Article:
Summer Series: The industry pays tribute after David Leckie passes away

David Leckie

• Mediaweek looks back at the most notable stories of the year

In July, former chief executive officer of Seven West Media David Leckie passed away after a long battle with illness. His family released a statement saying that he passed away at Mulberry Farm, Robertson after a long illness while surrounded by his loving family.

After his time as chief executive officer of Nine Network from 1990 to 2001, he joined the Seven Network in 2003. Leckie held several senior roles with the Seven group, including chief executive officer of Seven Network, managing director and chief executive officer of Seven Media Group and Seven West Media, and a director of Seven Network Limited, Seven West Media and Seven Group Holdings.

He was farewelled at a small, private funeral.

Jul 21: David Leckie: A compulsive TV watcher and a fearless leader who hated boring

By James Manning

Not a lot of people get a chance to run two television networks. David Leckie did.

The only other person to successfully manage two commercial TV businesses was Bruce Gyngell who started at Nine and then later ran Seven. Years later David Leckie would follow in his footsteps. First working for Kerry Packer and then later Kerry Stokes. (Gyngell had a hand in a third TV broadcaster too as the first chair of SBS.)

David Leckie entered the television business as a sales rep for GTV-9 Melbourne. He worked his way to the top with roles running TCN-9 and then GTV-9 before being appointed to the Nine Network leadership role.

Television might still be a glamorous business, but back in the 80s and 90s there weren’t any other video options for advertisers to reach mass audiences.

There are many stories about Leckie’s leadership role and his ability to impress. Attendees at a Nine Network sales conference once at the then recently opened Fairmont Resort at Leura in the Blue Mountains wouldn’t forget Leckie’s style in a hurry. The great man flew in on a chopper to give a motivational speech at lunchtime and then flew back to the office in the afternoon.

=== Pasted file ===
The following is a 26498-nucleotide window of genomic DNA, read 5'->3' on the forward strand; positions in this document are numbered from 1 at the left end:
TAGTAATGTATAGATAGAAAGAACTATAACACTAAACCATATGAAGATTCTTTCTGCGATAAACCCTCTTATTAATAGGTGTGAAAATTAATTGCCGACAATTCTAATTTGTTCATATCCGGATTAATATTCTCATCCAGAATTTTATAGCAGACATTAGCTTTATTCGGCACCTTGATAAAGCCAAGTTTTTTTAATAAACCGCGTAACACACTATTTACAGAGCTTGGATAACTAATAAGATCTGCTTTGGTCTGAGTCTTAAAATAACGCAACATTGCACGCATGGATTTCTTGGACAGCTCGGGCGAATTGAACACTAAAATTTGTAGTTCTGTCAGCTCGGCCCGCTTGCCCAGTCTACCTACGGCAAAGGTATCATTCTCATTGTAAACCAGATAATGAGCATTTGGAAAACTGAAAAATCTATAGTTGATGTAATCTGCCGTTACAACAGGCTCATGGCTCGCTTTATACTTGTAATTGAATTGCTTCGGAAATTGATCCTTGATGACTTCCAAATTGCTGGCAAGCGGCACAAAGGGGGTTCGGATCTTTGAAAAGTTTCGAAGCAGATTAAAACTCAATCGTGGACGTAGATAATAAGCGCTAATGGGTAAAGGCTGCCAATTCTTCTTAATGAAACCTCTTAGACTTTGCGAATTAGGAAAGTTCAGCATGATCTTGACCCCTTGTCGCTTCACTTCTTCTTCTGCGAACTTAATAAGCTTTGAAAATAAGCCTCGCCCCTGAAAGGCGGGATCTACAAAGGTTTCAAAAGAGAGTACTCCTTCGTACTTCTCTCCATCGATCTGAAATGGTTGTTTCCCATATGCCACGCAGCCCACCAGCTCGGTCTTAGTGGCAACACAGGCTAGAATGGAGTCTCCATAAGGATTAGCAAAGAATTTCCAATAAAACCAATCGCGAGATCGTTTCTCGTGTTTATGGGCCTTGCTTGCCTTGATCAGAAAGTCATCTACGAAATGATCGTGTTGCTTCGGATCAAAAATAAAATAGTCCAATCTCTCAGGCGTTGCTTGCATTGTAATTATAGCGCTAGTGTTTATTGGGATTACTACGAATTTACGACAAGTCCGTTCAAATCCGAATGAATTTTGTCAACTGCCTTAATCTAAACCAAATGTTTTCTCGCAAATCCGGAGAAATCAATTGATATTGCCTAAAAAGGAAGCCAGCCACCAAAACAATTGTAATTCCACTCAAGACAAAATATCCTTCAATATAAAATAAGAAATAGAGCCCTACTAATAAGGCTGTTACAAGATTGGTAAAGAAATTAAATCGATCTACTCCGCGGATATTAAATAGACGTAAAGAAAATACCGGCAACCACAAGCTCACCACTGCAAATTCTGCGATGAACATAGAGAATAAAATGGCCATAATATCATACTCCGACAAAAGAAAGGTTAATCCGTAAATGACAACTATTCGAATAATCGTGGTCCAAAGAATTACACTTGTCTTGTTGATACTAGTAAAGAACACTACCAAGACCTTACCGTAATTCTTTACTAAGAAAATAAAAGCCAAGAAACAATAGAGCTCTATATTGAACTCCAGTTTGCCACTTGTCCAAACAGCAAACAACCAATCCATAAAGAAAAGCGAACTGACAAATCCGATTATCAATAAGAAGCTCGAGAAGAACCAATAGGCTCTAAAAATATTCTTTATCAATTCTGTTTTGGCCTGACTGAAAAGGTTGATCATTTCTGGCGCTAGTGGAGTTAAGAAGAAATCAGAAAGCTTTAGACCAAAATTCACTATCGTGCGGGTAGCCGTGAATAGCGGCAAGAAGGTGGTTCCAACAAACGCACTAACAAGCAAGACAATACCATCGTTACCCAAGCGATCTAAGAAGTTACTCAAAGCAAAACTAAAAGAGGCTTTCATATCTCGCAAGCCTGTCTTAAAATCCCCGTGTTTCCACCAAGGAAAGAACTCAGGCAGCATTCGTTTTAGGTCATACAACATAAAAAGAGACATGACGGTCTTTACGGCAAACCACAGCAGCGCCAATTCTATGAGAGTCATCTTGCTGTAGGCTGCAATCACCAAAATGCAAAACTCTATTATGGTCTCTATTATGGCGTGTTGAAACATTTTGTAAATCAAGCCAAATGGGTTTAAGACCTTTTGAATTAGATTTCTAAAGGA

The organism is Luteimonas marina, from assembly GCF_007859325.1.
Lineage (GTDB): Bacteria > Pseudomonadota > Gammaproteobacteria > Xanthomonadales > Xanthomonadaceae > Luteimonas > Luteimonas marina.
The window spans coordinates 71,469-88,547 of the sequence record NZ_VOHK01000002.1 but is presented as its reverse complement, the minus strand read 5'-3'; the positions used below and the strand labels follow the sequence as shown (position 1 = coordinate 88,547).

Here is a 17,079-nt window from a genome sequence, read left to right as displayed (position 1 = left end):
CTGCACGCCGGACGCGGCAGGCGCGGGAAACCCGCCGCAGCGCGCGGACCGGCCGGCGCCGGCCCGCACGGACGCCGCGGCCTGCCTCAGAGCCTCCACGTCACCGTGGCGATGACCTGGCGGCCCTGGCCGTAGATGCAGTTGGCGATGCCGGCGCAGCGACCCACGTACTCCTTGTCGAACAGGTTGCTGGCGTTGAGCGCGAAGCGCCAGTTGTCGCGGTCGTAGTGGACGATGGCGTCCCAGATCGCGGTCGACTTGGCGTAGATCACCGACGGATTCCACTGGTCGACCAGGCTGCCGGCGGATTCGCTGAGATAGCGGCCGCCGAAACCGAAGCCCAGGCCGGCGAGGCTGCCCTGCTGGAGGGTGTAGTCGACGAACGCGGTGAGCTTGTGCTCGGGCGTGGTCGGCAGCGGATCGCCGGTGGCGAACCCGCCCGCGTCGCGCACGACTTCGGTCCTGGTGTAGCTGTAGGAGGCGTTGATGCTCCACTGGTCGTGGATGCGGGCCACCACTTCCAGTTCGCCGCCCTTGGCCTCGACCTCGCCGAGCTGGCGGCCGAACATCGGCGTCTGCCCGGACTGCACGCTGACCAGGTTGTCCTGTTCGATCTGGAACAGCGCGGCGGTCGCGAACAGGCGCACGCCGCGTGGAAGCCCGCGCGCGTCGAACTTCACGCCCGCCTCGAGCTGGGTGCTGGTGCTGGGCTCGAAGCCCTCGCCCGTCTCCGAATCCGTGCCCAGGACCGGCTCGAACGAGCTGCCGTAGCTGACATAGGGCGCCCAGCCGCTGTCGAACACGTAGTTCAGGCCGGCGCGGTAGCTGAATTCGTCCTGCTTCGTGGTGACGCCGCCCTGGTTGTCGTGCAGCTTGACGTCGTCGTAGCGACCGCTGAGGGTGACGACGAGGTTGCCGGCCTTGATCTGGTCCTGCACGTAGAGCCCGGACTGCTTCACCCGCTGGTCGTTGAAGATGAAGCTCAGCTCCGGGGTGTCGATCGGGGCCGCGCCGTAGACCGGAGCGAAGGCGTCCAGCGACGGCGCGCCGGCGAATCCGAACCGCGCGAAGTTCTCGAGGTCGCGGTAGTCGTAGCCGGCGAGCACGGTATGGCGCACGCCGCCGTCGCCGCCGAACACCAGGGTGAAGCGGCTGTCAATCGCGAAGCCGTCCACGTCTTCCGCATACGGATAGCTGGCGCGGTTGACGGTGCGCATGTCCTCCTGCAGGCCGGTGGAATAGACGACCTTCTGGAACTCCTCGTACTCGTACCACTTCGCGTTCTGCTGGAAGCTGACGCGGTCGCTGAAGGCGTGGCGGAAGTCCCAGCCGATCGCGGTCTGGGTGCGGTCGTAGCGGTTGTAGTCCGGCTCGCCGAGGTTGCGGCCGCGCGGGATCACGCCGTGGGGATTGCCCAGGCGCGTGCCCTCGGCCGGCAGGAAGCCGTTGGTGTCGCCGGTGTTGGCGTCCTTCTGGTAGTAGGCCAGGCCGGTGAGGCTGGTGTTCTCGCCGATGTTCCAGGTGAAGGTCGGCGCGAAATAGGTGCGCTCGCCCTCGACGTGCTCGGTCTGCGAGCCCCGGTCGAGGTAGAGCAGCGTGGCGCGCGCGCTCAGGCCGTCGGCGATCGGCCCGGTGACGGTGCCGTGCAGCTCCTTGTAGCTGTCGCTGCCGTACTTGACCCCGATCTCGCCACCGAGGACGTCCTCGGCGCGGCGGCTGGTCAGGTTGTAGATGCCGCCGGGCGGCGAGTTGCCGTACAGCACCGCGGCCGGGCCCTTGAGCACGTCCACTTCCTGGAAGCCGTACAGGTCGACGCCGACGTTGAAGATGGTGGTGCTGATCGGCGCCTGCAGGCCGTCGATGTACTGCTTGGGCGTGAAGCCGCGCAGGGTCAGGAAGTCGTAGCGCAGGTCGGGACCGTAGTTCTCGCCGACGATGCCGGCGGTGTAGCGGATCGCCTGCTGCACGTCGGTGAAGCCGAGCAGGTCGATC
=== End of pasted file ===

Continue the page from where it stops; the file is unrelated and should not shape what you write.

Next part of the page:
Leckie’s legacy at both Seven and Nine was that he and his sales team managed to generate a premium revenue share. (That is a higher share of the money available than the channel had audience.)

At its peak under Leckie, Nine had a halo effect and advertisers were prepared to pay to get onto the channel. Leckie had a real skill at commercialising content. And he attracted the best people around him to make and then sell that content.

Many people have two sides to their personality and Leckie was certainly one of those. Leckie had the ability to be terrifying. At times he could be inappropriate, abusive and confrontational. “Leckie certainly had his own unique vocabulary,” one former colleague told Mediaweek.

Kelly Black, a former Seven publicity executive in Melbourne, said of her former CEO yesterday: “Turns out slogging your guts out to launch a show, have it debut at #1 and then be told bluntly it is a shit number and needs to be higher, actually is character building.

Black added: “Not needing daily, micro praise for doing your actual job holds you in good stead and helps you understand exactly what you are hired for.”

The talented executive team that Leckie surrounded himself with at Nine included Vance Lothringer, a sales executive who moved from QTQ-9 to TCN-9 and was sales director under Leckie, Peter MeakinJohn StephensIan JohnsonSaul ShteinDavid LyleGraham Yarwood and Ross EdwardsNick Falloon was working at finance in Nine during the Leckie years.

Saul Shtein who ran Wide World of Sports for David Leckie

There weren’t a lot of women in senior management roles in Australian media including Nine in the 90s, but one who did navigate the boys club was Andrea Keir.

Leckie certainly understood the importance of women to viewers though and at both Nine and Seven be built star power that relied heavily on women. One of many who paid tributes yesterday was from A Current Affair host Tracy Grimshaw: “David was a force of nature and a huge influence in so many careers, including mine. You always knew where you stood with him and that’s not a bad thing when you’re learning your craft. Vale David and thank you.”